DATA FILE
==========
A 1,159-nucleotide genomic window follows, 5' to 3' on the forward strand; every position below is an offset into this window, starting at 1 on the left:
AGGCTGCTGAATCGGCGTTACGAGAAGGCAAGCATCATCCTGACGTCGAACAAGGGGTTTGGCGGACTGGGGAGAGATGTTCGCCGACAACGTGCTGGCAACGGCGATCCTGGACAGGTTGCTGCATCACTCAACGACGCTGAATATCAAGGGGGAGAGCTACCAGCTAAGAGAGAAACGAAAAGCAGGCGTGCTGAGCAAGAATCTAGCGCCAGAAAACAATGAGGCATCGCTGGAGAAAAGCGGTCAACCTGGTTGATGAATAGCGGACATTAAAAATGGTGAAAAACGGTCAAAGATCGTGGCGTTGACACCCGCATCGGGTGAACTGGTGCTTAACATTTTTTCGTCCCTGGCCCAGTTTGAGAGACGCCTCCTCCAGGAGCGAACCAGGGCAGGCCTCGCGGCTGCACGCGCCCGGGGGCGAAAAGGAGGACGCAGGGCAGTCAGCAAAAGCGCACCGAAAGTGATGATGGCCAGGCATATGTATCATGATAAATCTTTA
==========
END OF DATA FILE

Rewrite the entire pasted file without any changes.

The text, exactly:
A 1,159-nucleotide genomic window follows, 5' to 3' on the forward strand; every position below is an offset into this window, starting at 1 on the left:
AGGCTGCTGAATCGGCGTTACGAGAAGGCAAGCATCATCCTGACGTCGAACAAGGGGTTTGGCGGACTGGGGAGAGATGTTCGCCGACAACGTGCTGGCAACGGCGATCCTGGACAGGTTGCTGCATCACTCAACGACGCTGAATATCAAGGGGGAGAGCTACCAGCTAAGAGAGAAACGAAAAGCAGGCGTGCTGAGCAAGAATCTAGCGCCAGAAAACAATGAGGCATCGCTGGAGAAAAGCGGTCAACCTGGTTGATGAATAGCGGACATTAAAAATGGTGAAAAACGGTCAAAGATCGTGGCGTTGACACCCGCATCGGGTGAACTGGTGCTTAACATTTTTTCGTCCCTGGCCCAGTTTGAGAGACGCCTCCTCCAGGAGCGAACCAGGGCAGGCCTCGCGGCTGCACGCGCCCGGGGGCGAAAAGGAGGACGCAGGGCAGTCAGCAAAAGCGCACCGAAAGTGATGATGGCCAGGCATATGTATCATGATAAATCTTTA